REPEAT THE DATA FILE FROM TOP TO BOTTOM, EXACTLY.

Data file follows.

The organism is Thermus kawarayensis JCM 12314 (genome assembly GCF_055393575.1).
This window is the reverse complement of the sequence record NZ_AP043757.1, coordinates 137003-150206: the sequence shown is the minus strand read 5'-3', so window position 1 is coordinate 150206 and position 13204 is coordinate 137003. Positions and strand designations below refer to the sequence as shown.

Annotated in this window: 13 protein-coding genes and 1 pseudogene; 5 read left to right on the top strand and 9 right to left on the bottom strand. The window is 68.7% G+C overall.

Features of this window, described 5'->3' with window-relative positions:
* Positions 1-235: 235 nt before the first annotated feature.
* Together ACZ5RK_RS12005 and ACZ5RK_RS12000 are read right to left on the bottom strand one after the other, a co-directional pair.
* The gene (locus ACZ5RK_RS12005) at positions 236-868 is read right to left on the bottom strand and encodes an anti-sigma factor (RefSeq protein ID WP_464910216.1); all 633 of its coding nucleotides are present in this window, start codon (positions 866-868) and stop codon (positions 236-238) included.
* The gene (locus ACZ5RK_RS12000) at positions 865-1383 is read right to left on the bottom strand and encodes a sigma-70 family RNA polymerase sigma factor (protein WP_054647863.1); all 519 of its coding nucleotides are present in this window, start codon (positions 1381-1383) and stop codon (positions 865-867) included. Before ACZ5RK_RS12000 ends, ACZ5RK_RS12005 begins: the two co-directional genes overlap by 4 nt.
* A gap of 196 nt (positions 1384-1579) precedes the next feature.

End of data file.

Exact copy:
The organism is Thermus kawarayensis JCM 12314 (genome assembly GCF_055393575.1).
This window is the reverse complement of the sequence record NZ_AP043757.1, coordinates 137003-150206: the sequence shown is the minus strand read 5'-3', so window position 1 is coordinate 150206 and position 13204 is coordinate 137003. Positions and strand designations below refer to the sequence as shown.

Annotated in this window: 13 protein-coding genes and 1 pseudogene; 5 read left to right on the top strand and 9 right to left on the bottom strand. The window is 68.7% G+C overall.

Features of this window, described 5'->3' with window-relative positions:
* Positions 1-235: 235 nt before the first annotated feature.
* Together ACZ5RK_RS12005 and ACZ5RK_RS12000 are read right to left on the bottom strand one after the other, a co-directional pair.
* The gene (locus ACZ5RK_RS12005) at positions 236-868 is read right to left on the bottom strand and encodes an anti-sigma factor (RefSeq protein ID WP_464910216.1); all 633 of its coding nucleotides are present in this window, start codon (positions 866-868) and stop codon (positions 236-238) included.
* The gene (locus ACZ5RK_RS12000) at positions 865-1383 is read right to left on the bottom strand and encodes a sigma-70 family RNA polymerase sigma factor (protein WP_054647863.1); all 519 of its coding nucleotides are present in this window, start codon (positions 1381-1383) and stop codon (positions 865-867) included. Before ACZ5RK_RS12000 ends, ACZ5RK_RS12005 begins: the two co-directional genes overlap by 4 nt.
* A gap of 196 nt (positions 1384-1579) precedes the next feature.